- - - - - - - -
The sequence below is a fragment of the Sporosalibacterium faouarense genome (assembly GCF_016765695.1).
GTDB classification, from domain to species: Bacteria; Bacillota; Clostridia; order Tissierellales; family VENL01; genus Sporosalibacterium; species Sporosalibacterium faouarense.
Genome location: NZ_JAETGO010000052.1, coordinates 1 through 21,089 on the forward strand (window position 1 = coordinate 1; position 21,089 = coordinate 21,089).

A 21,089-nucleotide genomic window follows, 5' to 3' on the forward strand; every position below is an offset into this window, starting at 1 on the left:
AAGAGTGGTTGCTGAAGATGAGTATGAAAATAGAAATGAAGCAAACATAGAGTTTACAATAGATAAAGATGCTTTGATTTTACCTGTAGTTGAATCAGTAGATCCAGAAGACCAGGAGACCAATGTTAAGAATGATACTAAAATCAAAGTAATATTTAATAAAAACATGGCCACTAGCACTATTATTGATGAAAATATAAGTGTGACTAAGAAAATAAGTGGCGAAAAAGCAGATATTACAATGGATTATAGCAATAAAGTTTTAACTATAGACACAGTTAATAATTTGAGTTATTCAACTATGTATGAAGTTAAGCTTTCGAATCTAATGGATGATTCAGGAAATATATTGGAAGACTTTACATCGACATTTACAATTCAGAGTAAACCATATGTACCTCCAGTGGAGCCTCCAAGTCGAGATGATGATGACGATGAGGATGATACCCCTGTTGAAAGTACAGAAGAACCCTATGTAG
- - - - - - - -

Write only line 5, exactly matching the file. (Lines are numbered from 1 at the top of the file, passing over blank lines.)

AAGAGTGGTTGCTGAAGATGAGTATGAAAATAGAAATGAAGCAAACATAGAGTTTACAATAGATAAAGATGCTTTGATTTTACCTGTAGTTGAATCAGTAGATCCAGAAGACCAGGAGACCAATGTTAAGAATGATACTAAAATCAAAGTAATATTTAATAAAAACATGGCCACTAGCACTATTATTGATGAAAATATAAGTGTGACTAAGAAAATAAGTGGCGAAAAAGCAGATATTACAATGGATTATAGCAATAAAGTTTTAACTATAGACACAGTTAATAATTTGAGTTATTCAACTATGTATGAAGTTAAGCTTTCGAATCTAATGGATGATTCAGGAAATATATTGGAAGACTTTACATCGACATTTACAATTCAGAGTAAACCATATGTACCTCCAGTGGAGCCTCCAAGTCGAGATGATGATGACGATGAGGATGATACCCCTGTTGAAAGTACAGAAGAACCCTATGTAG